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Online Ad-Server Hopes to Stimulate Its Growth


A company in a crowded market for online advertising services is hoping to help accelerate its growth with investments totaling $57 million from sources that include major agency and media companies like the WPP Group, the Reuters Group and America Online.

Advertising.com in Baltimore, which was founded in 1998, plans to announce the additional investments today. The total eclipses the $12 million the company raised in four previous rounds of financing. The investors will receive equity stakes in the privately held Advertising.com, which began under a more colorful moniker, TeknoSurf.com; among the other investors are Credit Suisse First Boston Private Equity, a unit of the Credit Suisse Group and the Grotech Capital Group. The investments come as the field in which Advertising.com competes, known as online ad-serving, grows increasingly competitive as pitching goods and services on the Web becomes more difficult. Ad-serving involves developing systems that send ads to Web sites so they can be shown to computer users. Other companies in the category include AdForce, part of CMGI; AdKnowledge; DoubleClick, the largest; and Engage Technologies.

"The ad-serving business is a commodity business, so differentiation is achieved on price and customer service," said Patrick Keane, senior analyst and director for online advertising strategies at Jupiter Communications in New York.

"Since they're all pretty competitive on price, that's where customer service comes in," he added, in the form of "better targeting of ads to reach specific consumers through better technology."

Advertising.com promotes its technology under the name AdLearn, which is billed as performing automated assessments of the past preferences of computer users to serve them the ad messages deemed most appropriate and effective. The company now delivers ads to more than 5,000 Web sites and also offers an e-mail marketing network and the ability to deliver ads to wireless devices.

"We formulated the Internet advertising industry as a mathematical problem," said Scott Ferber, chief executive at Advertising.com, who founded the company with his brother, John, "and produced a real-time system that makes truly optimal decisions."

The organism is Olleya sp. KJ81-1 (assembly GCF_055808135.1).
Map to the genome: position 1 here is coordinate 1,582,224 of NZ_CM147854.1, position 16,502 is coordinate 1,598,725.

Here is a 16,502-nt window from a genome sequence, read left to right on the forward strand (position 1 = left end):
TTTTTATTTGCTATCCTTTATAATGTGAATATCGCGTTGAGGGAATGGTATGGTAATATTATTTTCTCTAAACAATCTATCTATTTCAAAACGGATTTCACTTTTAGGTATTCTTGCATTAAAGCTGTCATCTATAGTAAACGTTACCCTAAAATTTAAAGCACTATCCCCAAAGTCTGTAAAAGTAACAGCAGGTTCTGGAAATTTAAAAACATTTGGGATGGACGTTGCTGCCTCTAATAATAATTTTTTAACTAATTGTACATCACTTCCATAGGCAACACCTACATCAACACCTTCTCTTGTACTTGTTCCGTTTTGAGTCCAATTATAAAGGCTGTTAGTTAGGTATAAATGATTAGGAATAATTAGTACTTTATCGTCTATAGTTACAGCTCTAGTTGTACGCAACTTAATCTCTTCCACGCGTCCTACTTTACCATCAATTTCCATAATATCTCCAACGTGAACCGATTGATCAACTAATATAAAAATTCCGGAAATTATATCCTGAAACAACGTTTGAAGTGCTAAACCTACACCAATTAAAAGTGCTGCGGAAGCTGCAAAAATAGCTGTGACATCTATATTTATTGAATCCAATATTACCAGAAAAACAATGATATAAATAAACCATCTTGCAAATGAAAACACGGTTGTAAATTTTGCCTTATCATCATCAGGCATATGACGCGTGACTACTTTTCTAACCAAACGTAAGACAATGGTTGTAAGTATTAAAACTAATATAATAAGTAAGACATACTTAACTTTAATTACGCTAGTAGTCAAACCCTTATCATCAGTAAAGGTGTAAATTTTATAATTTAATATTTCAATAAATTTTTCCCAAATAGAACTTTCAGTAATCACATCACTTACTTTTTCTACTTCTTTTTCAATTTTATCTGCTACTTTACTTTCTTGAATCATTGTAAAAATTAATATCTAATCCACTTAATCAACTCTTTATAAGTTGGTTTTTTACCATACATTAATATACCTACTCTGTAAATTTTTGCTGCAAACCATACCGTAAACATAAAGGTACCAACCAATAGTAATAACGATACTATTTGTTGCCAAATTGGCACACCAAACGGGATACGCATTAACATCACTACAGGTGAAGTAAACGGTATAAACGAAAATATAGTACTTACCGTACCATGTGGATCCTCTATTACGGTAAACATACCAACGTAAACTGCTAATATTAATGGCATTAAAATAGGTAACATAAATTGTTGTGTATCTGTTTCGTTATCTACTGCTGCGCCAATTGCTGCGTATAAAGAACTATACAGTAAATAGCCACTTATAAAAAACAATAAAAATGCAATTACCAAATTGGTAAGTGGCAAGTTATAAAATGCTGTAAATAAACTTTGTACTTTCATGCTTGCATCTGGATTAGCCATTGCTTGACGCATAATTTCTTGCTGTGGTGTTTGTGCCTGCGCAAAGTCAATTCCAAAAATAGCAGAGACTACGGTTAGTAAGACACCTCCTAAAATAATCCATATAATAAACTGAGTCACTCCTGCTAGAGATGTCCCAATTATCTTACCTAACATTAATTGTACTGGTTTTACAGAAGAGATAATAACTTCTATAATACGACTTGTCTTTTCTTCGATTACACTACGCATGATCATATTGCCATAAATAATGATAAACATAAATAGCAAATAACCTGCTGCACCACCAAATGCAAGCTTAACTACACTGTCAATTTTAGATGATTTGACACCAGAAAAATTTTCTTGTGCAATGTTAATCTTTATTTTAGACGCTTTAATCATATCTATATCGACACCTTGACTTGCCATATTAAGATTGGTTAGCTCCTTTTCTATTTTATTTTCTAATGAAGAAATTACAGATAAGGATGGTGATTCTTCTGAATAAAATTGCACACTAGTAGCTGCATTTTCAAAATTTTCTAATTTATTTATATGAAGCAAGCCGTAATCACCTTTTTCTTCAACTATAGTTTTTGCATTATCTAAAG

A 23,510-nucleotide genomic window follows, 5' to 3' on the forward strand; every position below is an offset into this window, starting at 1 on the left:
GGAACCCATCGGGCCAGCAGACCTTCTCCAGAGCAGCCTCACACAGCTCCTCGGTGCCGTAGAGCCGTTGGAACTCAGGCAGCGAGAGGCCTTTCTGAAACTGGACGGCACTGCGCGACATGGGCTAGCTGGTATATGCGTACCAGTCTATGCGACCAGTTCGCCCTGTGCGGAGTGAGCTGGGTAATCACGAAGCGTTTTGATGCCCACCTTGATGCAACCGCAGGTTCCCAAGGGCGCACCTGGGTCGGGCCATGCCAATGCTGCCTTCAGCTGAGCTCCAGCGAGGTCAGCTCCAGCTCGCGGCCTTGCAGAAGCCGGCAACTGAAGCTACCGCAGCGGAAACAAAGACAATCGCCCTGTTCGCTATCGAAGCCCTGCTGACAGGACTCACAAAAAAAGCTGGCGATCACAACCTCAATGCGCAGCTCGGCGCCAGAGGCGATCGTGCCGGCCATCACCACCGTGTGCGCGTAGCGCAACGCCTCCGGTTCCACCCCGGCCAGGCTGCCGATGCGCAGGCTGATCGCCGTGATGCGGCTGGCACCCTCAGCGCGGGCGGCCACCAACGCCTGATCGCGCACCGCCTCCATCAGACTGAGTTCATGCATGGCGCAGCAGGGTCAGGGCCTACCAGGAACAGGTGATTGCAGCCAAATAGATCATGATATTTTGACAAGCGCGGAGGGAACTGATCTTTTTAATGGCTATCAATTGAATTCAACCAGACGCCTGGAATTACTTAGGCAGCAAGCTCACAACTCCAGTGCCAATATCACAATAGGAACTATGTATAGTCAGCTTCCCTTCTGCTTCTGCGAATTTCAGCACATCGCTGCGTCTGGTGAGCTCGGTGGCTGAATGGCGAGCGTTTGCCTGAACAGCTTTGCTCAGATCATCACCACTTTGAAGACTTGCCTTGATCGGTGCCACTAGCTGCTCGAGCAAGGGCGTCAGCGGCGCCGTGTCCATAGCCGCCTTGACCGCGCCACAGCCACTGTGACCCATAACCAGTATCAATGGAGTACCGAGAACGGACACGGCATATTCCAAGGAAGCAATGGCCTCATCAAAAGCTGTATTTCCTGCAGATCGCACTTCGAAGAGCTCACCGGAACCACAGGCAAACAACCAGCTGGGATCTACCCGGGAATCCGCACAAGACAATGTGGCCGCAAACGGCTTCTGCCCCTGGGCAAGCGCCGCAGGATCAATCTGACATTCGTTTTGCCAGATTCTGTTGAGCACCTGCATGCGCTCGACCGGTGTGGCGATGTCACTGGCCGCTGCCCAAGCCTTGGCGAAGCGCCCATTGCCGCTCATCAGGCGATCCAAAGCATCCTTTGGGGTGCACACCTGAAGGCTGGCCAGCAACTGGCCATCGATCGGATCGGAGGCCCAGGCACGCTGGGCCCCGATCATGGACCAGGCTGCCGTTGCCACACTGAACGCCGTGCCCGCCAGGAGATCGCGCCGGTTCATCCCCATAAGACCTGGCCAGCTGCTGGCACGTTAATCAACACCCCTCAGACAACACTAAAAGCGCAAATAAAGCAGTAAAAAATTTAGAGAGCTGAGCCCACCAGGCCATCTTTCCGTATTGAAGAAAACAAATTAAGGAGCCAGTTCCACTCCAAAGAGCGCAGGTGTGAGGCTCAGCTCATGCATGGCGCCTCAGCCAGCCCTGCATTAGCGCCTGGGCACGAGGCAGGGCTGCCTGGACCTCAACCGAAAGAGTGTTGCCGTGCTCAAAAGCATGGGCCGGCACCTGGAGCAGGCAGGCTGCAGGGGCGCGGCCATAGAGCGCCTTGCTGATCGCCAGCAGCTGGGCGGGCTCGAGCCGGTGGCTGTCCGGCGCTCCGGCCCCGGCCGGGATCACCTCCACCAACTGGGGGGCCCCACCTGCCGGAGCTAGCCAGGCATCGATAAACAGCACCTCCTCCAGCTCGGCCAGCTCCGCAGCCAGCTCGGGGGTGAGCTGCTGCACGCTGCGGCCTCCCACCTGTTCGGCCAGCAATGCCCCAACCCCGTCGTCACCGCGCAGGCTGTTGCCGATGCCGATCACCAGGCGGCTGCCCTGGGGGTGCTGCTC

Revenue for Advertising.com last year totaled $11 million, Mr. Ferber said, which represented an increase of 1,600 percent from 1998; revenue for the first quarter of 2000 totaled $12 million. However, the estimated four billion ads served by Advertising.com in June is about as many as AdForce serves in eight days.

Still, Advertising.com has its fans.

Investing in the company "makes a lot of sense," said Sir Martin Sorrell, chief executive at WPP in London, which owns Ogilvy & Mather Worldwide, the J. Walter Thompson Company and soon, Young & Rubicam Inc. WPP has been making investments in the Internet through a division, Wpp.com, which now owns stakes in more than 30 companies.

"We have looked at a number of companies in this space before we decided on Advertising.com," said another new investor, John Taysom, founder and co-chief executive at the Reuters Venture Capital unit of Reuters in London, which under the name the Greenhouse Fund has spent about $300 million to invest in 62 companies like Infoseek and Yahoo in addition to Advertising.com.

Reuters is seeking "adjacent category businesses" to its primary mission of "news delivery," Mr. Taysom said, "and advertising is certainly one."

As for the recent rough times for dot-coms -- which have caused ad-servers to suffer because fewer ads are delivered when Web sites go dark -- Mr. Taysom said: "We saw it as an opportunity. A lot of things out there were very first generation. Advertising.com is very much about 'What is the problem and how do you solve it using current technology?' "

Yesterday, David Moore, chief executive at 24/7, said that revenue for the third quarter would be lower than expected because Internet companies are buying fewer ads, partly because many were husbanding money for the important fourth-quarter holiday season.

Mr. Keane at Jupiter suggested that the performance of ad-servers could be improved if they would expand their tracking services from "looking at successes" in terms of which ads attract the attention of Web surfers to include "looking at negative successes."

"Knowing why ads aren't being clicked on," Mr. Keane said, is just as important "as tabulating and understanding click rates."

Mr. Ferber described himself as optimistic about the outlook for online advertising.

"Accountability is the ultimate opportunity for the Internet," he said, "because it's a trackable medium. That's the benefit of it, so let's capitalize on it."

 

Stuart Elliot, The New York Times. August 2, 2000

Copyright © 2000 The New York Times. All rights reserved.